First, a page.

I had an AWESOME meeting this afternoon with one of the grad students I advise. She is a Hall Director, overseeing a building of about 500 students. This past weekend, one of her Resident Assistants came to see her because she had read something that was written on a dry erase board on someone's door. It was some kind of joke that ended with something along the lines of "Who would you rather have be responsible for building your house? A woman, a f*g, or an African American." I know… I don't get why that's a joke either…
The RA is an African American woman – offended on two fronts. The "joke" was inappropriate at the very least because it was posted in the hallway on their door in plain view for anyone walking in the hall. My advisee came in frustrated because she could not handle it the way she wanted to and had been trained to do where she went to undergrad – wipe it off. At our school, we try to uphold free speech issues while making them as educational as possible. Extreme situations that cross into hate speech are handled differently, of course. But this "joke" no matter how inappropriate is not considered hate speech. Stupid…yes. Short sighted…yes. Insensitive…yes. And sure as heck not funny…
So she was handling the situation well, but clearly agitated and frustrated and needing to vent and blow off steam. I listened actively and reflected back and all the great things we are taught to do when emotions get high. She was able to see both perspectives and even laugh a little.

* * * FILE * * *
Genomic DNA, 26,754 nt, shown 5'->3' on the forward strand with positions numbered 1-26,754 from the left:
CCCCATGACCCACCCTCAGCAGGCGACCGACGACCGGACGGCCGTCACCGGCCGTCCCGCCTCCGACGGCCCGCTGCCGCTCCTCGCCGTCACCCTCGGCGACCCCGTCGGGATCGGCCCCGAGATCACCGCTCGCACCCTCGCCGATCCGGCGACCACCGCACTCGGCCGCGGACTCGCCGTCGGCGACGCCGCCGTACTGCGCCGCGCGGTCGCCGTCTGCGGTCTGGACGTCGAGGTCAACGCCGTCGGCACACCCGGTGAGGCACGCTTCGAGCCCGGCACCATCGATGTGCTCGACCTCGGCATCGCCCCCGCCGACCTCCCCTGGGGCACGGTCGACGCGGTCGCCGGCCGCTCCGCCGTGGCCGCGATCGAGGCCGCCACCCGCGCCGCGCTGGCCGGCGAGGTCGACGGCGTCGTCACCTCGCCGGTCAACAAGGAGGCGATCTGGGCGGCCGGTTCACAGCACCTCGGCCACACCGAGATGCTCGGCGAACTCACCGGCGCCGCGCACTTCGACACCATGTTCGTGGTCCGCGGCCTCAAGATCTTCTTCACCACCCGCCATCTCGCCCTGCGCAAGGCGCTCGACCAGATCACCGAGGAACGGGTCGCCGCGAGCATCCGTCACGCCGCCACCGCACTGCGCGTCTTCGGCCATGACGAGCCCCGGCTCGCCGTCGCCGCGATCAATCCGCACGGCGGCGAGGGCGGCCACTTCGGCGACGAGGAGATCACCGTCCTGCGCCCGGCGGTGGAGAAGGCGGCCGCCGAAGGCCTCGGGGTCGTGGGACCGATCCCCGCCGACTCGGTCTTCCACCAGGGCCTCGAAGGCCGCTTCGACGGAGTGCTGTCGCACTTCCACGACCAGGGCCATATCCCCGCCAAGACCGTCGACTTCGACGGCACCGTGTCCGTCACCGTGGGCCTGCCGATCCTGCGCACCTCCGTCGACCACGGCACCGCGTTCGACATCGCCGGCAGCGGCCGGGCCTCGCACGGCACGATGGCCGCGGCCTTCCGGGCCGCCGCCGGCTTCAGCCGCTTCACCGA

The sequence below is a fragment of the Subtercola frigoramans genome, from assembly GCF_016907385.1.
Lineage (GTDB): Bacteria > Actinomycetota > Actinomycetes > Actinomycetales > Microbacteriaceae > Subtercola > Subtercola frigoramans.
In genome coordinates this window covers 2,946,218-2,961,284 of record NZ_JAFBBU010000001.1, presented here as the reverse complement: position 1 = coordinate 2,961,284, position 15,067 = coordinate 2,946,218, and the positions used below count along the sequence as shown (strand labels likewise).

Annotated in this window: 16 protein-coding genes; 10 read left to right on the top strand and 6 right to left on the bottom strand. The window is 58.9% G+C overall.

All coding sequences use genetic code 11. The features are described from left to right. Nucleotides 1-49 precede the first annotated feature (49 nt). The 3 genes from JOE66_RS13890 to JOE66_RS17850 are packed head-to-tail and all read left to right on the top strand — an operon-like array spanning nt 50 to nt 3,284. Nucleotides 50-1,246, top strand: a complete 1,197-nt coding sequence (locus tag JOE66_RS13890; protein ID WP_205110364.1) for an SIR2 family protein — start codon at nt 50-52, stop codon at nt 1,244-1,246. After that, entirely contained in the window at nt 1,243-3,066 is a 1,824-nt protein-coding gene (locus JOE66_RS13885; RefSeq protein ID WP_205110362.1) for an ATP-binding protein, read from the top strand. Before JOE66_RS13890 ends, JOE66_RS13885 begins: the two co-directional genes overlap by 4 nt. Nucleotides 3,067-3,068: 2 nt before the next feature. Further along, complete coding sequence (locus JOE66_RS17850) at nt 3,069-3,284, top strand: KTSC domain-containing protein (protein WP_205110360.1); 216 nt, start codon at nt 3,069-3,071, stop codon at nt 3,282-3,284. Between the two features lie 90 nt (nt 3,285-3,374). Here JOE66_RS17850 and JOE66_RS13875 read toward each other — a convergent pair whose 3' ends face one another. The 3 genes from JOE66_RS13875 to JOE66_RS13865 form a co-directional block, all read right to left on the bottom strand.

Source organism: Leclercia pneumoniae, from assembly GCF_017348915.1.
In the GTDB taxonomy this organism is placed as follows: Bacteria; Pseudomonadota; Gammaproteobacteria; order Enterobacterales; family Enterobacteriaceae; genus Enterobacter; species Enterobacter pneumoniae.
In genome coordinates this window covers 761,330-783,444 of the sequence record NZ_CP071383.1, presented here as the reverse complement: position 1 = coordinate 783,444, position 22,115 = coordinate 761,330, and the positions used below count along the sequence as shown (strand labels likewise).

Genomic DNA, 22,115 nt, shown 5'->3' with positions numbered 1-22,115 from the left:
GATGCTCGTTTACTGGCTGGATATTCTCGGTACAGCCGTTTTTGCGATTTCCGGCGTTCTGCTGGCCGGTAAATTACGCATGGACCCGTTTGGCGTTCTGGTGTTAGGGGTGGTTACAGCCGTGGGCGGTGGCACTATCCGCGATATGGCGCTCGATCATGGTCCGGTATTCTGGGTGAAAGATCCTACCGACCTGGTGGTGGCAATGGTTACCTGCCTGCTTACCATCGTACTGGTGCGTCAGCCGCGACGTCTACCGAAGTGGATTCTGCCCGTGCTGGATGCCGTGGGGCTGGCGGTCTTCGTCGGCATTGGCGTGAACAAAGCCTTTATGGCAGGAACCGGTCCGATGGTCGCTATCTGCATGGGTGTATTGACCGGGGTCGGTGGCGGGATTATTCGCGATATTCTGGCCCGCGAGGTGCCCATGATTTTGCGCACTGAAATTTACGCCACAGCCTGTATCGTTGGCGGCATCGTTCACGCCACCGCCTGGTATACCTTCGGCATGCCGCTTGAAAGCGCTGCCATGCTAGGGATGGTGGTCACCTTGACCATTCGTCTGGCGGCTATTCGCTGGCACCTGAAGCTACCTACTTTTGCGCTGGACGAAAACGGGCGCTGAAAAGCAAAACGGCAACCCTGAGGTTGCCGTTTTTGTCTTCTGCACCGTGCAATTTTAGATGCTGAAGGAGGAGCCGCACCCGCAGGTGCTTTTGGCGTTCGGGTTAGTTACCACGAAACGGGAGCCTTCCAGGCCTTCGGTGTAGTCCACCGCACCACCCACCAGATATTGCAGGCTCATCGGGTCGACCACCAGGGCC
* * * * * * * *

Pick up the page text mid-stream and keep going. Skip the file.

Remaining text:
Then she told me about a program she had been involved with at her undergrad called the "Bias Wall" – coolest thing I have heard about in a long time. Basically, a group (the RA's at her old school) spends a period of time documenting instances of bias they see – jokes like the one above, graffitti that says "I hate ____" or "___ Sucks". Anything that is negatively directed towards a particular group of people. They take photos or collect the actual writing whenever possible, then create a movable display of all the images of bias language documented in their environment. The display is then taken to various locations where people just look at it without talking and are then taken to a different location where they can process their feelings.
I think most of us feel pretty comfortable in our surroundings and aren't aware of a lot of bad energy directed towards other people. Sure, turn on the tv, radio, or log onto the internet and you're bombarded from all sides, but in our day to day lives we get comfortable and feel pretty confident. Possibly so much so that when something unsettling does happen we are caught off guard for a moment.
The power of this program is that these are instances of bias that are from THEIR OWN classmates, co-workers, friends, family, etc… It is their own environment, their own people, not the ever-present but deniable "other". They can recognize the walls, furniture, landscaping. They might even see themselves reflected in someone else's bias. It seems to actually get in there and hit home. And it gets them talking.
My advisee wants to bring this program to our campus and I could not be more excited. I don't know how many of you are familiar with the Clothesline Project, but people who have been victims of sexual assault decorate t-shirts that depict their pain. Some are letters to their attacker, some are missiles of defiance and courage and "I shall overcome", all are heart-wrenching. The shirts are then hung in a room for people to walk through and read. I go every year. I've been reading some of the same shirts for 10 years now. And I still cry every single time. It's that powerful. I think the Bias Wall has the potential to be that powerful too.
And I am so excited to see her get it going!